Geeks CAN differentiate between real life & "screen" life

Found on the front page, just under the picture of the lad who went "oriental" in Virginia. Wonder if that placing is coinscidence, is it the same in the paper version? :D

Players of violent video games claim that they recognise the difference between brutality meted out on screen and violence in real life and play mostly to escape the humdrum, according to a new study.
More here

Question is... do they really know. They can claim, but some killings have been suspect at best.

Slightly off topic, the recent Japanese murder of a Brit that mirrors one of those "Manga" comics.

Whilst for many this is a harmless passtime, are there really people out there that get a little too into it?

One player said: “I know it’s not real. The emphasis is on achievement.”

While parents agree that there should be age-appropriate labelling, some said that they were happy to give their children titles rated 18 or over because they were “only games” and kept children “off the streets”.

Young players admitted that they played for hours on end, often beginning as soon as they wake up. They recognised signs of addictive behaviour and said “peer pressure” led them to play games flagged up as violent by the media.
My bold, is it anywonder kids today are seem to be lazy and of the "play station and pringles" generation?

Their "achievements" involve maiming pixels, rather than actual achievements such as making a treee house with friends, or a kart racer. If they screw it up, they can turn off and start again rather than live with the consequences.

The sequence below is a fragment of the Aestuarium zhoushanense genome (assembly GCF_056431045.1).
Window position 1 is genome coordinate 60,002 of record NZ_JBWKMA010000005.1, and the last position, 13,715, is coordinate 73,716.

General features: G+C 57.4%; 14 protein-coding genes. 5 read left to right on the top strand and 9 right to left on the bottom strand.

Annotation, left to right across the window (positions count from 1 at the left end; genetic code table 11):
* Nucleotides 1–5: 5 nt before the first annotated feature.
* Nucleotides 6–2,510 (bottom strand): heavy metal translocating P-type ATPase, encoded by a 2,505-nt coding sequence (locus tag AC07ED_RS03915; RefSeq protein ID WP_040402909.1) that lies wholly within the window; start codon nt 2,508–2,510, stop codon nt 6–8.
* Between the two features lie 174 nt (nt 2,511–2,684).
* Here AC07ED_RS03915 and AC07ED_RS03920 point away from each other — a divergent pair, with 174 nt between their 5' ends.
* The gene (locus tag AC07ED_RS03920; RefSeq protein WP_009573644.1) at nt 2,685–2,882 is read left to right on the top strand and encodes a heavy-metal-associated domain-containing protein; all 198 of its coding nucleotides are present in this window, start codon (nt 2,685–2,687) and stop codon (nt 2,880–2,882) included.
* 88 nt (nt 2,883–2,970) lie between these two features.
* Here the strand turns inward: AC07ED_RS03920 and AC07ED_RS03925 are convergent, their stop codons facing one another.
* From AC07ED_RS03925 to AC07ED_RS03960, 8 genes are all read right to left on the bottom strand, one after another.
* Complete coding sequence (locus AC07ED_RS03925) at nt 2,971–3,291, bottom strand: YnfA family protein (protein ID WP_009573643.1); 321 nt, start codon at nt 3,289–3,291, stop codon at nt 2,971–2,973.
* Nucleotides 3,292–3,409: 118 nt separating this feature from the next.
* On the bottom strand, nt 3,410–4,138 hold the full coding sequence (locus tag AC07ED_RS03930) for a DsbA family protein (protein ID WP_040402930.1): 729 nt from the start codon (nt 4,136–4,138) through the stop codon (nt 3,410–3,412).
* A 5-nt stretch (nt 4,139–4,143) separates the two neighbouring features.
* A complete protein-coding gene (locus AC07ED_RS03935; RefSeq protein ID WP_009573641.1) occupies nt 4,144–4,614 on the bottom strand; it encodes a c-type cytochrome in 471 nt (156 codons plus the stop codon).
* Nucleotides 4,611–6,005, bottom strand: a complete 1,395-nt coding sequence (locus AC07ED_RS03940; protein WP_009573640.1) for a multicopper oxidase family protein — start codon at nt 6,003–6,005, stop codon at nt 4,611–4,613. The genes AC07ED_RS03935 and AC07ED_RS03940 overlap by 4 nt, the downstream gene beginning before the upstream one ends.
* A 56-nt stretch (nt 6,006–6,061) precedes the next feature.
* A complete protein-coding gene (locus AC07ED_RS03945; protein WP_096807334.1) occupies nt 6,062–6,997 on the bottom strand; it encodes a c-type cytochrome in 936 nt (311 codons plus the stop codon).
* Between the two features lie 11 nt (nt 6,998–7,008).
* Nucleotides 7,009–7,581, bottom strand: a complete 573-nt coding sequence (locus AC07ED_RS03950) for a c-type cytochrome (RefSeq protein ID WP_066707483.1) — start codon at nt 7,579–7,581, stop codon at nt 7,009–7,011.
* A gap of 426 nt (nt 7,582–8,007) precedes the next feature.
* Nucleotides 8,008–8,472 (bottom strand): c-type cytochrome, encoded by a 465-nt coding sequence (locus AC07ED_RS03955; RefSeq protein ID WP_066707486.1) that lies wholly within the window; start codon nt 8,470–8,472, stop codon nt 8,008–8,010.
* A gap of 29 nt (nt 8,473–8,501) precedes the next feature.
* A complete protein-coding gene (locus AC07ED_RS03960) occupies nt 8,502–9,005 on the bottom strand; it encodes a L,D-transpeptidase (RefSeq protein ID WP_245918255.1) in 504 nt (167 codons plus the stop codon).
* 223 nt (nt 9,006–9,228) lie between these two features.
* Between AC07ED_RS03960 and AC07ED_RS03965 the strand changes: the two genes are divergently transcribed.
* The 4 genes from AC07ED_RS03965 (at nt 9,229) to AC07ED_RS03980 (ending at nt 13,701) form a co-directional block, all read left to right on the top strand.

Instead of playing keepy uppy or beat the goalie, they play championship manager soccer (as endorsed by some brainless footy player who should be putting his name to something else).

This report is missing some facts, I feel IMHO>


I recall reading somewhere, or I was told, that the brain 'records' visual stimuli as real, don't know if it's true but seems reasonable. For instance if you watch Eastenders you know its a TV show, you're aware that its a drama, its not real, but the part of your mind that records it, does so as memory. So when Pat has a heart to heart with someone you record it as a real objective experience without stamping it as a drama. Would go someway to explain why people sometimes seem to act out drama in their own life. I often feel myself thinking that people act as if they are in a drama, well I suppose if their brain has everything they ever watched recorded as real with little real life subjective experience to base their interaction on, eastenders will do 8O
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